Villa Gallici was an interior design triumph that began with three designers, Gil Dez, Charles Montemarco and Daniel Jouve, who owned the honey-toned 18th Century villa in the early 90s before the current spellbound owners, Nanda and Roberto Polito of Baglioni fame, acquired it. They kept it in the sophisticated warm style to which its guests had become enticingly accustomed. The design relationship with the three imaginative artists has continued throughout the French Baglioni portfolio; however, for us, Villa Gallici has the most vivid personality of them all.
During our last visit, we had a richly decorated boudoir in shades of romantic deep ruby with views onto the luxurious long pool that sits sensationally among a fusion of local flora: very befitting for our wedding anniversary. Outside on the dining terrace and around the poolside, crisp white linen on 'typique' ironware replaces the scrumptious décor of the interior, allowing the exquisitely maintained gardens to provide the frills.
As always, our open-armed welcome was heartening with the hotel manager directing us to a tray of warm, oven-fresh madelines together with an almond and honey-perfumed nectar. Soon after we closed our boudoir door, the manager returned with a broad smile and wide silver tray with a spread of complimentary goodies; a hand-tied posy of scarlet roses, 'madeleines à la lavande', rose biscuits from Reims, and a bottle of chilled Laurent Perrier.
In the warm summer months, dining al fresco on the aged flagstone terrace beneath the plane trees is heavenly. In the cooler months, dining within the cosy, relaxed yet refined and luxurious dining room – with a glowing fire, candles, and figurine table lamps with pleated tasselled shades – is equally enchanting. The event is never brief as you sit in the comfort of deep velvet armchairs or small down filled sofas, in an atmospheric lighting so gentle, that you are lulled into an evening-long radiant dalliance.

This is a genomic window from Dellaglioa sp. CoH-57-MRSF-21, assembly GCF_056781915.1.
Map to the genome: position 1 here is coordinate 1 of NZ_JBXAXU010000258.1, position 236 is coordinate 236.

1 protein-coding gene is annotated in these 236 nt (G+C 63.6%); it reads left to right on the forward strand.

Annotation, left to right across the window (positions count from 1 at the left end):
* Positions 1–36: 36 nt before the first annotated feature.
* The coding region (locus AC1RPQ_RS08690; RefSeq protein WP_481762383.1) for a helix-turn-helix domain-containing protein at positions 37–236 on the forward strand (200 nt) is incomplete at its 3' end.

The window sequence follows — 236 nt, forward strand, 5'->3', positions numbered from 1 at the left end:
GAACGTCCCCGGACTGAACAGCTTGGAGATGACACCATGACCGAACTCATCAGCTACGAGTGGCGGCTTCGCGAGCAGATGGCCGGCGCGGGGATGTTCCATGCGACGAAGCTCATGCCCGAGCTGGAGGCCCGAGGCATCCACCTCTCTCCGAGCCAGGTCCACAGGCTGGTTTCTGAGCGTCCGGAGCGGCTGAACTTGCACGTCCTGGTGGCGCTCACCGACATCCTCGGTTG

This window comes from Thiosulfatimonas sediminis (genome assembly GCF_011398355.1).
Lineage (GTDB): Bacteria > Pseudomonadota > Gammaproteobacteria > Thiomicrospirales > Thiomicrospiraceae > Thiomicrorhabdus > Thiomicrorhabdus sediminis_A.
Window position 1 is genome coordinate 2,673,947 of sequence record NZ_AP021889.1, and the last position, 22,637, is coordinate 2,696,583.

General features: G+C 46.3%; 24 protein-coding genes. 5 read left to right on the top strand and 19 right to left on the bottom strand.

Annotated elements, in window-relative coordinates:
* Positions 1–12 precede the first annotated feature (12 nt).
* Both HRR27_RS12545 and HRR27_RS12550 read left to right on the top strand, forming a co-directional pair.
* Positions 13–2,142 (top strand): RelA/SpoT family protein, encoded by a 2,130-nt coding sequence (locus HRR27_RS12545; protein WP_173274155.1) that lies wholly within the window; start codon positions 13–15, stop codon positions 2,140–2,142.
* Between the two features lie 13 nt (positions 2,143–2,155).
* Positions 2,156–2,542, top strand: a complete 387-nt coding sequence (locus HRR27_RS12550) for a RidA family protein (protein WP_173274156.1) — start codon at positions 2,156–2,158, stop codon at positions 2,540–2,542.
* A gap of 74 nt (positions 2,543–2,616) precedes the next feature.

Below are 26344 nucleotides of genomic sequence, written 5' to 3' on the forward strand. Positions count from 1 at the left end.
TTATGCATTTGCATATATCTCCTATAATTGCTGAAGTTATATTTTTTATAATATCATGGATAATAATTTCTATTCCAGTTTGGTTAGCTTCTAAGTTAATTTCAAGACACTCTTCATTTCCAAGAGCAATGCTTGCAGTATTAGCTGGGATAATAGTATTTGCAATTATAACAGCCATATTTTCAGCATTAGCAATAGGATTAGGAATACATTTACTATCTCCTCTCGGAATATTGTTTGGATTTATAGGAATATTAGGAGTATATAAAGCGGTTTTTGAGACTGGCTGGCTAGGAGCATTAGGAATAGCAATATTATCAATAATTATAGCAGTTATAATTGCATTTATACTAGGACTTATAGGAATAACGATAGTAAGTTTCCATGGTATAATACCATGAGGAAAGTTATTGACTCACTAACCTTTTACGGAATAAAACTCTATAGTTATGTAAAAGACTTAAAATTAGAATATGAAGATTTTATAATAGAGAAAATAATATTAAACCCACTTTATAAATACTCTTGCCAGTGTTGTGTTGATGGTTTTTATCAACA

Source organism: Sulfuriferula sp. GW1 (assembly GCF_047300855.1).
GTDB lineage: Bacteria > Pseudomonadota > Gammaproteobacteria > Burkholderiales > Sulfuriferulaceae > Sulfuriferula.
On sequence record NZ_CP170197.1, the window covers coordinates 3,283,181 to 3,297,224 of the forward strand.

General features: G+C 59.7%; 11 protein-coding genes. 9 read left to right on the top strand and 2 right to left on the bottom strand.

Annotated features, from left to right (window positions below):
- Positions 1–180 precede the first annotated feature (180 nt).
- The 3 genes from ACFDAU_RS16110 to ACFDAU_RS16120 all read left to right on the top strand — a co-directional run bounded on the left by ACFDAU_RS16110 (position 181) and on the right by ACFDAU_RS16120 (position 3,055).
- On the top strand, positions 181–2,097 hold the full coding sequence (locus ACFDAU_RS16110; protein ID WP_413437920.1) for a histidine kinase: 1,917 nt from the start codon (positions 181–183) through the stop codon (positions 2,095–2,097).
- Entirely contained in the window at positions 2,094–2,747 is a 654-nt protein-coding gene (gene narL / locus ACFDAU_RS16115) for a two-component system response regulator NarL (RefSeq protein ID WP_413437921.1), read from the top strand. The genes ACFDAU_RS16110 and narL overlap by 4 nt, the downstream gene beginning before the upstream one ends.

The chef, Christophe Gavot, provides palate pleasers that work beautifully within the cosseting surroundings. His style is Mediterranean-Provençal, using local, seasonal ingredients wherever possible; I defy anyone to make a naturally sweeter gazpacho with pimento and cucumber.
His dishes have a comfort factor too, being generous in size and not calorie-restricted; scampi with a twist, butter-soft terrine de foie gras, pink lamb tenderloin with a coating of goats' cheese, plenty of truffle, sea bass cooked in a court-bouillon with local herbs, red cabbage and sweet potato – all delicious. However, he will cater expertly for those wishing to dine on grilled fish and salad. The wine list is short but well formed, with some excellent Bandols and white wines from Cassis, including our favourite: Château Simon.
Having wrapped ourselves up in Villa Gallici's unique velvety enfolds, for three whole days and nights, we felt recharged, thoroughly spoilt...and...rebooked. We are, again, on that list of spellbound repeaters.